More than half of Canadian organizations, 52 per cent, are either concerned or very concerned about the implications the legalization of cannabis for recreational use will have on the workplace.
A Conference Board of Canada report, Blazing the Trail: What the Legalization of Cannabis Means for Canadian Employers, says employers’ top concerns include workplace safety, impairment or intoxication, and increased use of cannabis both inside and outside the workplace.
Legislation finally cleared Parliament last week. It sets Oct. 17 as the formal day of the start of legal consumption and sales in Canada.
“Workplace safety is consistently flagged as employers’ top concern with legalization, but the solution is not one-size-fits-all,” said Bryan Benjamin, vice-president of Organizational Performance at the Conference Board of Canada.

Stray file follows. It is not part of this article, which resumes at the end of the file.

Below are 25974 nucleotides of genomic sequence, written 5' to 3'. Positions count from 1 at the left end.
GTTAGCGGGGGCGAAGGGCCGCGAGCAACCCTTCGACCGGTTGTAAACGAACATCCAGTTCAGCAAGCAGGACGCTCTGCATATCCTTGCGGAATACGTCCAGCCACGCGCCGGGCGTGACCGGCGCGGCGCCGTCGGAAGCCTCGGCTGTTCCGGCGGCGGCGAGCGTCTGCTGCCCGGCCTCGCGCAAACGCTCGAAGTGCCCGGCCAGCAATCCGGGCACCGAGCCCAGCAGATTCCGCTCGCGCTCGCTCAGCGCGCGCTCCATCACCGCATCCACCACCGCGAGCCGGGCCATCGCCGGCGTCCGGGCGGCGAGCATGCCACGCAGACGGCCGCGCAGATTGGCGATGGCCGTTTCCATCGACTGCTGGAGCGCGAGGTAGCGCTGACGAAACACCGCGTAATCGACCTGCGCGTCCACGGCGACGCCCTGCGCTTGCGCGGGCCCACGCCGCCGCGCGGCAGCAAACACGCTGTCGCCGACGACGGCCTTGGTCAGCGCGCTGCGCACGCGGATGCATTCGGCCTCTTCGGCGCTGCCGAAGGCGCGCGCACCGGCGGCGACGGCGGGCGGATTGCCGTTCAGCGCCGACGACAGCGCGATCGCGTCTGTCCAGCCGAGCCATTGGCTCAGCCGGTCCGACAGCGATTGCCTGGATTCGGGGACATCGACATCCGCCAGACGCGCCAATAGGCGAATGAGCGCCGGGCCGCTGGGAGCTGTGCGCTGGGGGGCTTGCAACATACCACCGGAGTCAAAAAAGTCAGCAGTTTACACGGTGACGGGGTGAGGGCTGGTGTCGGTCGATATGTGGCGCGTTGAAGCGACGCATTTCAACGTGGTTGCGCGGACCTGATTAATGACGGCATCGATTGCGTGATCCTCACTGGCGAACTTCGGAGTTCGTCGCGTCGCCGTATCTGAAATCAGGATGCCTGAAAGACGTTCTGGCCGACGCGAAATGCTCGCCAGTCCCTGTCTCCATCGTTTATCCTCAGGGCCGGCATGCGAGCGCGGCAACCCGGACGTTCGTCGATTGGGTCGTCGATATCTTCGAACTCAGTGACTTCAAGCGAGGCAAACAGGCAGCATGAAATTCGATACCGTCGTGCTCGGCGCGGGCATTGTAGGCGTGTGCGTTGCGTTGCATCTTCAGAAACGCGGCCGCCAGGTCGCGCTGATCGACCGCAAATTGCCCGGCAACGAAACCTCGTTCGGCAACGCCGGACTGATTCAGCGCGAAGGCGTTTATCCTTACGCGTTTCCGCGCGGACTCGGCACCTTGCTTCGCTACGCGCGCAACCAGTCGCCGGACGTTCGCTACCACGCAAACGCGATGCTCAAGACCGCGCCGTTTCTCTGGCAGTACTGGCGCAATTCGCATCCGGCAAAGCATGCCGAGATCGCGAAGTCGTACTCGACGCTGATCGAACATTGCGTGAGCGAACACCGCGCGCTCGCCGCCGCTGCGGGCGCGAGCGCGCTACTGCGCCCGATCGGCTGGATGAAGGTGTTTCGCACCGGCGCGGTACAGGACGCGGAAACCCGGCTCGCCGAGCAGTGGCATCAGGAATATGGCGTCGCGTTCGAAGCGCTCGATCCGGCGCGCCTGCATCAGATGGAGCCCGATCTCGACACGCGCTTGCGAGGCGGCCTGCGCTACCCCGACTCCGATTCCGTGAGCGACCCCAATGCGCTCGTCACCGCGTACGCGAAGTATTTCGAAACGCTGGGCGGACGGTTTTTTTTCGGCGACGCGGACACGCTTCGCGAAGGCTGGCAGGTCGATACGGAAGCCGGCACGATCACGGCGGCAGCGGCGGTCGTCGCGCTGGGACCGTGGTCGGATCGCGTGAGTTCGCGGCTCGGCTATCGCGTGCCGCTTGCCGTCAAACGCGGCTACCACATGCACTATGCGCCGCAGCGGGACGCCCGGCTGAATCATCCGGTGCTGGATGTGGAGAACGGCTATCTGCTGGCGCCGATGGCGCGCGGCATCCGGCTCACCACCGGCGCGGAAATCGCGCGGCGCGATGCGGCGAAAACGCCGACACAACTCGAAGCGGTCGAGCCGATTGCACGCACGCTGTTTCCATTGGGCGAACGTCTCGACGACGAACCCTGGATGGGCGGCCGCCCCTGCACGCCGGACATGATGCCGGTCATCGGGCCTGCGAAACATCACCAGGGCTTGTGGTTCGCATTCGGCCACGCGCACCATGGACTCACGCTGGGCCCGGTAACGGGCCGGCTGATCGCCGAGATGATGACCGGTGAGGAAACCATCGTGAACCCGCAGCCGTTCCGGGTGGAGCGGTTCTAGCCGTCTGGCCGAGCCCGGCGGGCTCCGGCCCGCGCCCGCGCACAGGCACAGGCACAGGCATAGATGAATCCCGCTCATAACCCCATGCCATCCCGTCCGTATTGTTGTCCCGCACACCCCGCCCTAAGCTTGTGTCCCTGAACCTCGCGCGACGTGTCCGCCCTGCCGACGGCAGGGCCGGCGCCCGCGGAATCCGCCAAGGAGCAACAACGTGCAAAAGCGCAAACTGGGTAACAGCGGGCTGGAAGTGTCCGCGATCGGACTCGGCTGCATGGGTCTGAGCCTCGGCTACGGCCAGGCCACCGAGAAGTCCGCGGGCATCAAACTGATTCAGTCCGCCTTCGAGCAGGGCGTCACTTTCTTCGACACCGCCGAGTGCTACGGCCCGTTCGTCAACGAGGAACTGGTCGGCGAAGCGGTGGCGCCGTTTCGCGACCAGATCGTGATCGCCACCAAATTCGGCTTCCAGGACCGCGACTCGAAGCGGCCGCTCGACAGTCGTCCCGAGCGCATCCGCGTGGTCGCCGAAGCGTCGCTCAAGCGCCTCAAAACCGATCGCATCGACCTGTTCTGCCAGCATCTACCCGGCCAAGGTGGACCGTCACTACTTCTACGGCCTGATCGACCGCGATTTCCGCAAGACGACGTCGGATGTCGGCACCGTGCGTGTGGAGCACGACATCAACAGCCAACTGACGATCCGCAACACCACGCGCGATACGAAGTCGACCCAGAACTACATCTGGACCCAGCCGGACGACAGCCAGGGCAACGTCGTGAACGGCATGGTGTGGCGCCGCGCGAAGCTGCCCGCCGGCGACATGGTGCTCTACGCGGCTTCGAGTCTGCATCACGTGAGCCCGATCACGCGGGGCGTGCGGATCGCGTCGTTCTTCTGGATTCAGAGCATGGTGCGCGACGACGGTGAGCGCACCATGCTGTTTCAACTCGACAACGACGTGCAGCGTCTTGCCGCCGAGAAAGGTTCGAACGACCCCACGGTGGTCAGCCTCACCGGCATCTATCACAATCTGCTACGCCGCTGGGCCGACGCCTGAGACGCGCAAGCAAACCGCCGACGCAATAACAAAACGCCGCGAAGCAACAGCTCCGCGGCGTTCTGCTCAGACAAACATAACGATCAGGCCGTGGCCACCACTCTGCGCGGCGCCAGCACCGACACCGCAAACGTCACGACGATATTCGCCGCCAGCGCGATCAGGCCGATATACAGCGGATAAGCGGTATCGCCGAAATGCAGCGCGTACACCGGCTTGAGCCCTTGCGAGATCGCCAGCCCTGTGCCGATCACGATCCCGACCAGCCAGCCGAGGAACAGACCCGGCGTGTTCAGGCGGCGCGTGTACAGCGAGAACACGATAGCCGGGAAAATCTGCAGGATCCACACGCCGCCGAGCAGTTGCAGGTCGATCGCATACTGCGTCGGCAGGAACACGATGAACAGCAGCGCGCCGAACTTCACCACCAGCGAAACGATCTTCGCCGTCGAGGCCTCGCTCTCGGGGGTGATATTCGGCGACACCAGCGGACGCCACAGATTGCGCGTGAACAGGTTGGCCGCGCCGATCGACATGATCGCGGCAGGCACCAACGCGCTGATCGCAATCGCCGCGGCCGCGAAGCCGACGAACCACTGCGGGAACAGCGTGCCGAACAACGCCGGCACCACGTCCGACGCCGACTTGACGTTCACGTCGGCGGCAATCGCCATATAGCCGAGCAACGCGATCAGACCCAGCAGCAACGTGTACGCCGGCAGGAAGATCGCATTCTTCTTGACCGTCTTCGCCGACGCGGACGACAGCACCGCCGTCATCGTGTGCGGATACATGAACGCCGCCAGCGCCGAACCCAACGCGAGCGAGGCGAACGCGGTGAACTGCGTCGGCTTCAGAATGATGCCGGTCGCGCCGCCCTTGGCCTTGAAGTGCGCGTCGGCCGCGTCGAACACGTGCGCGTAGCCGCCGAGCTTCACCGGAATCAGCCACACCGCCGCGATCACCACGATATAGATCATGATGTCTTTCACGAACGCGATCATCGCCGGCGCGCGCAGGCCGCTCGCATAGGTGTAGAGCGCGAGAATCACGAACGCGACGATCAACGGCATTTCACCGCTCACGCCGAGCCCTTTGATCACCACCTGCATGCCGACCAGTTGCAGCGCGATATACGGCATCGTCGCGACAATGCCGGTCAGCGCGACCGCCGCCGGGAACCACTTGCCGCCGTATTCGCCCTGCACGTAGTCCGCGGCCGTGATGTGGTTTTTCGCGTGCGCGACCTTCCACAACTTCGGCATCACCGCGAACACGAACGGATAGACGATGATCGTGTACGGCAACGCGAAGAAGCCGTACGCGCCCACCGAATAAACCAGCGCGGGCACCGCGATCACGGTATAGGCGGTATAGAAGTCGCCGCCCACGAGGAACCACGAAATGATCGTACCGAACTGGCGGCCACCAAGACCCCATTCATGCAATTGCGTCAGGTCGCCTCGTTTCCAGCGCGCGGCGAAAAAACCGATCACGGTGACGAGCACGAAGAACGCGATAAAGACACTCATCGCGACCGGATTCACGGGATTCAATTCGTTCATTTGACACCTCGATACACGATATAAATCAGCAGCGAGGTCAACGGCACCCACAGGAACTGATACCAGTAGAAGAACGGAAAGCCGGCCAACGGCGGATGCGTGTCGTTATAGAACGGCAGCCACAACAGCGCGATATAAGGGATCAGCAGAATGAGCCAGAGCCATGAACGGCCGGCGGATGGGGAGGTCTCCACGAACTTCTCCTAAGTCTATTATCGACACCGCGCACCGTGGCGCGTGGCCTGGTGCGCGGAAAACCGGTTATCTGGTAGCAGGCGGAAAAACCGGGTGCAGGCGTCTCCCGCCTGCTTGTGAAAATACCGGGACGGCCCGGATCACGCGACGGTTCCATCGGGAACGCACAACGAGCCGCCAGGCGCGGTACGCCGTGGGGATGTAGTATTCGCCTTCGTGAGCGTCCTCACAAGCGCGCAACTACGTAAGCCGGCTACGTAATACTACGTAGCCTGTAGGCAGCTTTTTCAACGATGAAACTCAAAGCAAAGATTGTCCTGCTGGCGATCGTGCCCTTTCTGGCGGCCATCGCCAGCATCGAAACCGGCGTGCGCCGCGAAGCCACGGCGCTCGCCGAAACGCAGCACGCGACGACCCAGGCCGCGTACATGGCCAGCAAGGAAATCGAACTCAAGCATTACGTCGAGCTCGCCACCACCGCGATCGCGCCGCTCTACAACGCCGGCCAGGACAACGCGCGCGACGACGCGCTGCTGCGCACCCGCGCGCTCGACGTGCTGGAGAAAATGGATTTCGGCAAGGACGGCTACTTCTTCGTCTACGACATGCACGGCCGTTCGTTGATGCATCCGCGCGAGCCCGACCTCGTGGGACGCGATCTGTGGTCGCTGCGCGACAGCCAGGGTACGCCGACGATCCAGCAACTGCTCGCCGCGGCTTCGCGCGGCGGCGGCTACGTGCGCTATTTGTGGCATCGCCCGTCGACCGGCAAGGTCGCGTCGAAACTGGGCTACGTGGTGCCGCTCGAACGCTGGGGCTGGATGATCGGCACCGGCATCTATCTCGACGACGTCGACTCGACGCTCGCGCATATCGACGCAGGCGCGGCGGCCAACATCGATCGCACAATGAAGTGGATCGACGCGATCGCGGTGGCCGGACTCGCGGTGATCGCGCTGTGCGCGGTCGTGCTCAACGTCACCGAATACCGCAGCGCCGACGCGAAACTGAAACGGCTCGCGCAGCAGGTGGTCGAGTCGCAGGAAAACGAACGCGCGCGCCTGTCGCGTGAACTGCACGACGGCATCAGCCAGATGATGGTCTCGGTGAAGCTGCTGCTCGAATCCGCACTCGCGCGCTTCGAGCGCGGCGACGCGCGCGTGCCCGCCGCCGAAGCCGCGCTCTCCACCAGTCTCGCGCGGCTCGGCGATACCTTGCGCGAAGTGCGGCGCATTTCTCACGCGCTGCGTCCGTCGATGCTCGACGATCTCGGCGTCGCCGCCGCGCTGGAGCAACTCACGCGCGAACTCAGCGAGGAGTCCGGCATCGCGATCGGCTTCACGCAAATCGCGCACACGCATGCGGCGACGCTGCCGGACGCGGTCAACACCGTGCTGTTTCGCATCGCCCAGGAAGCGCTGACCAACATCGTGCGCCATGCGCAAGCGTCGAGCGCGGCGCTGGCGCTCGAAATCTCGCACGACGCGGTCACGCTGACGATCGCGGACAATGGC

“Gauging and managing impairment; adapting workplace policies; and ensuring employees are educated on what is allowed and what remains prohibited are all crucial components to a smooth transition to legalization.”
In addition to workplace safety, impairment or intoxication, and increased use of cannabis inside and outside the workplace, employers also expressed concern surrounding testing for impairment, managing accommodation needs, costs of covering medical cannabis and other financial impacts on the organization, and issues related to productivity and employee performance, says the conference board’s report.
It added that employers will play a critical role in helping to shape legislation related to impairment, drug testing, and benefits coverage for medical use.
Although the legislation is federal, the provinces have several areas of responsibility related to cannabis.
The Alberta government, for example, says it will focus on four policy priorities, including workplace safety:
- keeping cannabis out of the hands of children;
- protecting public health;
- promoting safety on roads, in workplaces and in public spaces;
- limiting the illegal market for cannabis.
Respected business writer Mario Toneguzzi is a veteran Calgary-based journalist who worked for 35 years for the Calgary Herald in various capacities, including 12 years as a senior business writer.
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